In Dr. Malebranche’s eyes, the story- while tragic- was depicted as one-sided. In his letter, Malebranche argued that “the show remained stuck in a metaphorical time warp.” During my interview with him this past Thursday, Dr. Malebranche pointed out that there is an incessant depiction of women as “innocent victims”, and of gay black men as the villains. “It’s HIV innocent versus HIV guilty,” Malebranche said. He argues that because of this sentiment, the rift between black gay men and women is irreparable. I asked if there was any way that this chasm could be bridged. “Not when shows like this keep airing," he responded. "I felt bad for the woman that was there. But, it was approached with a ‘this really shouldn’t happen to me’ attitude. Do you think any of these people across the world wanted [HIV]?"

Another area that was left untouched in the Oprah episode was why men feel the need to hide the truth from their heterosexual partners. At the root of these down-low brothers’ behavior, is perhaps a troubled past, and the fear and shame that are associated with being an openly gay black man. “How many people are just genuinely dishonest?” Malebranche remarked, “…you have to scratch beneath the surface a little bit.” Dr. Malebranche’s intention in writing the letter was simply to “be clear in my truth.” He received over 300 new Friend requests on Facebook, and 100+ messages in his Facebook inbox by the Sunday evening after he posted the letter. People thanked Malebranche for his voice, and for clarity, since many people got caught up in the sensationalism of the episode.

And where does the public health come into play? Dr. Malebranche suggests that, more so than personalized interventions, social media and mass marketing are the best ways to spread important information. His letter is a prime example- he posted the note at the suggestion of a friend, when he realized he had to stop waiting on “someone” to say something. That someone was him, and the response was viral (no pun intended). Dr. Malebranche’s letter allowed the public to gain a different perspective on a rarely visited, always divisive issue. “I got tired of it. I sat down and watched the show and I was bothered but the one thing that really stuck out in my mind was, 'Really Oprah? Have you really not done any research? Six years have passed by and you haven’t learned jack sh*t.”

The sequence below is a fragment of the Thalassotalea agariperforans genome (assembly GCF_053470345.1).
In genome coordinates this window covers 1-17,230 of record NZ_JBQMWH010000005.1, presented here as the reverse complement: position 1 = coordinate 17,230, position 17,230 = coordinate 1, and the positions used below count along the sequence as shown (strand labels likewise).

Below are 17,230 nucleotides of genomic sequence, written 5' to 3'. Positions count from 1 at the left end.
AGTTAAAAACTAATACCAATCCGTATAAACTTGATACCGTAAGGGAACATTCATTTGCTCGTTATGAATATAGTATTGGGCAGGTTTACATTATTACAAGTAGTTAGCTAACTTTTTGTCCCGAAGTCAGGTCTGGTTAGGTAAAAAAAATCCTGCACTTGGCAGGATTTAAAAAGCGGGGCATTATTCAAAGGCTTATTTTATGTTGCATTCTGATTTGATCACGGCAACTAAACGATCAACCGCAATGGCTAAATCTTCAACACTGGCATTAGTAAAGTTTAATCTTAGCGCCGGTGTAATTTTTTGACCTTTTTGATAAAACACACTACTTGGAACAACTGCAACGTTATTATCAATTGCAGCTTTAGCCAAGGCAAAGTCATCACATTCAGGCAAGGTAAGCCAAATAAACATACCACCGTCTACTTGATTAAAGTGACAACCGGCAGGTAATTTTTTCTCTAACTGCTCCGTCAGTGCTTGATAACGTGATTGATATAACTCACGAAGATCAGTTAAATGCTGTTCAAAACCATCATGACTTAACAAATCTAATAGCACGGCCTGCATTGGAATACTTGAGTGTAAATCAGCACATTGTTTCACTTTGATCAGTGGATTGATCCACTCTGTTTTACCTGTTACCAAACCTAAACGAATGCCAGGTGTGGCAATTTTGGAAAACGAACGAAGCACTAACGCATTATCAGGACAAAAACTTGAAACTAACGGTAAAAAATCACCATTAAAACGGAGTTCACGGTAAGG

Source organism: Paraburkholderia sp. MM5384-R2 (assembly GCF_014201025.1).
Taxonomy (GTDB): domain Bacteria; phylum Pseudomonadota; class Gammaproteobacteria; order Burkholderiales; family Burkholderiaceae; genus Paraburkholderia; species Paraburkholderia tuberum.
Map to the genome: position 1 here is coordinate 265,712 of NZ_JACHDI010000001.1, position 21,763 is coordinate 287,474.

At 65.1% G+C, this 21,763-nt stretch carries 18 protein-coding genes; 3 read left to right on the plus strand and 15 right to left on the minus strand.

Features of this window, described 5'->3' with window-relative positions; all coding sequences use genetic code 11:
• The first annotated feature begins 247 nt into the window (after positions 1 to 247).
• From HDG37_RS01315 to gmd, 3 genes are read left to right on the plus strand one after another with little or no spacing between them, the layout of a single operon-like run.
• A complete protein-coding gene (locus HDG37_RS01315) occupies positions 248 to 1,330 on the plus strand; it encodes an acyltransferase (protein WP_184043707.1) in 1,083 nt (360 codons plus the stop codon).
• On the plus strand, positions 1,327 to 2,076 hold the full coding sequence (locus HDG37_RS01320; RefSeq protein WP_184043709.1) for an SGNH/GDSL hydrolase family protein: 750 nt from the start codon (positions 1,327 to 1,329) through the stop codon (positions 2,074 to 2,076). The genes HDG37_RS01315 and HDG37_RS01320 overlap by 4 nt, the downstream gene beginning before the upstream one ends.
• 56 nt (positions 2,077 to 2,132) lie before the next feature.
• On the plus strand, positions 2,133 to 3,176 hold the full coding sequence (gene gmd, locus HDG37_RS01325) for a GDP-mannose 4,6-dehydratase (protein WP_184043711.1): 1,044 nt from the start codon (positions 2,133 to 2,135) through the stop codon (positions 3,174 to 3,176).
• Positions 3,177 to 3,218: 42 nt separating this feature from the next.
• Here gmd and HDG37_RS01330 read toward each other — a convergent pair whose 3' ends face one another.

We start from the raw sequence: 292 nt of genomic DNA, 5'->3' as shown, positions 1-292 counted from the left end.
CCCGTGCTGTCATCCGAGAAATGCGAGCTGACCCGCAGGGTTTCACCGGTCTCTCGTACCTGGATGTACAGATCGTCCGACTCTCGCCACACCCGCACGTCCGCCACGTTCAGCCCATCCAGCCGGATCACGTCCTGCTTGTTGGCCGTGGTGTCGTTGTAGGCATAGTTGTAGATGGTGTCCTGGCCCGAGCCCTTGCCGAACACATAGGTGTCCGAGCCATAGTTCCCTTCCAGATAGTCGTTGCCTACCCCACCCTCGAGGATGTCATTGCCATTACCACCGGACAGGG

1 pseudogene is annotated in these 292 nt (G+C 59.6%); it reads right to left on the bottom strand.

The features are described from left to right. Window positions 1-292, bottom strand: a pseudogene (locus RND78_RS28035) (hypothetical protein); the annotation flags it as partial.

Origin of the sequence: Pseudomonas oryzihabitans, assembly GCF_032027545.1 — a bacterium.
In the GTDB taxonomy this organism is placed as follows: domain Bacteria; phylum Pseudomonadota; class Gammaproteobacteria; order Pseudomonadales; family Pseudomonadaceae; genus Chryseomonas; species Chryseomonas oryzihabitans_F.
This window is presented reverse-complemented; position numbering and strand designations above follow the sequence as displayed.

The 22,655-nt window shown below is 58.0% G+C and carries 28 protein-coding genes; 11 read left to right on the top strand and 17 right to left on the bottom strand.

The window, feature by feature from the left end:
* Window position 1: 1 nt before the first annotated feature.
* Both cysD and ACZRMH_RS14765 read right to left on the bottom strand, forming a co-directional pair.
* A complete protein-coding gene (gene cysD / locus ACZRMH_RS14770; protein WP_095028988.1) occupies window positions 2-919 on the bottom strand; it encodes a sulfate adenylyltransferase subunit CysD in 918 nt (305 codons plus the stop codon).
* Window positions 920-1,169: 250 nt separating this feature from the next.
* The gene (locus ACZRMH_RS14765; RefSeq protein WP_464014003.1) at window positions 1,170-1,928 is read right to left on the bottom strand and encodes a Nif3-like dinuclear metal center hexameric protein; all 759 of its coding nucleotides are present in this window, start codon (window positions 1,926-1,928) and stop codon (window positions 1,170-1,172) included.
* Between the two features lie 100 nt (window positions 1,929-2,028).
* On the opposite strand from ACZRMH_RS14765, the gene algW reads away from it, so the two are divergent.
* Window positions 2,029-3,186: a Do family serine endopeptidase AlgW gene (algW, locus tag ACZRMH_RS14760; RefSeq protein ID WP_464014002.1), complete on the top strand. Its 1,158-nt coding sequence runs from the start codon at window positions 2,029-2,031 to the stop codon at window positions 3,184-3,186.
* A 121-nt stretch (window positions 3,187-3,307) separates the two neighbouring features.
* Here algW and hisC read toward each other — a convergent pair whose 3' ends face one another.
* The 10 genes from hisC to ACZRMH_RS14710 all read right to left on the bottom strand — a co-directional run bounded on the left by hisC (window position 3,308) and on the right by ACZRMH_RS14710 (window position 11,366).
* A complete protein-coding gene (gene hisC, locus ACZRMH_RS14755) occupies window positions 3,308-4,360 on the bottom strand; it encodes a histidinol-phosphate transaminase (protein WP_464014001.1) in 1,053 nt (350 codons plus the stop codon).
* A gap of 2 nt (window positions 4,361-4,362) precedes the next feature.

Have you?

Friday, October 8, 2010

This Week: An Ode to the Ounces

First things first: the "This Week" series is a new addition to our blog. Every week, you can look forward to some commentary on a health issue affecting our community. Public Health is a broad field, so expect to see a wide range of topics covered. We only ask two things: if you want a certain topic discussed, email us your suggestions! And secondly, remember that these opinions are put out there to spur discussion , so please leave us your two (or twenty) cents in the comments section. Here goes the first edition of This Week.

An Ode to the Ounces

We’ve been told since the release of AOL 2.0, by computer un-savvy old heads, that ‘the media’ was destroying our generation. Blame WWF, blame Eminem’s first three albums, or blame Facebook- as each year goes by, something else is made a scapegoat for low performance in the classroom, or even lower baggy jeans. A consistent theme has been to blame hip-hop music for encouraging these infatuations with the wrong ideas, especially in the minds of young Black men. For once, the grown-ups might be right. Although they may not be able to appreciate the musical genius of Kanye West or Wale, there is a recurring theme in hip-hop music that may be encouraging a harmful habit – marijuana use. 

Take, for example, the huge buzz spurred by up-and-coming rapper, Wiz Khalifa. His most recent mixtape, Kush and OJ, was the number one download on Google’s hot search trends, and after the April 14th release of the mixtape, #kushandorangejuice became the number one trending topic on Twitter, and remained on the list for three days. The mixtape opens with a track entitled Waken Baken, and throughout the mixtape, Wiz Khalifa continues to hail marijuana use- “why can’t everyone smoke like me?/give me a quiet place let me roll my weed” he croons in Still Blazin’. Sure, we aren’t as naive as we once were, way, way back in our impressionable years (also known as, the ‘90s). But, what about the kids who are just now growing up, listening to artists like Wiz Khalifa and trying to emulate those habits? The voice of popular artists is sometimes louder than a parent’s or teacher’s voice; likewise, the messages that are spread will be taken that much more seriously, whether positive or negative in context. 

Wiz Khailfa can’t take all the credit, though. Even before the rapper bragged about his expensive taste- “I might spend 10 grand on weed a month,” he said in a recent interview- plenty of hip-hop artists were declaring their love for Mary Jane.  “I still stay high and I still got my diploma,” Weezy claims on Cali Dro released in 2006. (The NIH notes that marijuana affects judgment, memory, and coordination- good luck passing finals when you can’t remember what class you’re in). Some artists even glamorize the act, like Jay-Z on the 2003 track, Excuse Me Miss- “You can’t even roll a blunt to this one- you gotta light a J.”Artists spoke, and American youth listened- in December 2009, the University of Michigan reported that over the previous 12 months, marijuana use was at 12% among the nation’s 8th graders, 27% of 10th grades, and a third of 12th graders. Further, since marijuana use itself is still arguably dangerous, the behaviors accompanied with it can certainly pose serious health risks. In 2008, Emory University public health researchers presented a study which found that “black girls who used marijuana had significantly higher rates of incident STDs than non-marijuana users. They also had “more sex partners, and… more recent episodes of [vaginal intercourse] while their partner was under the influence.”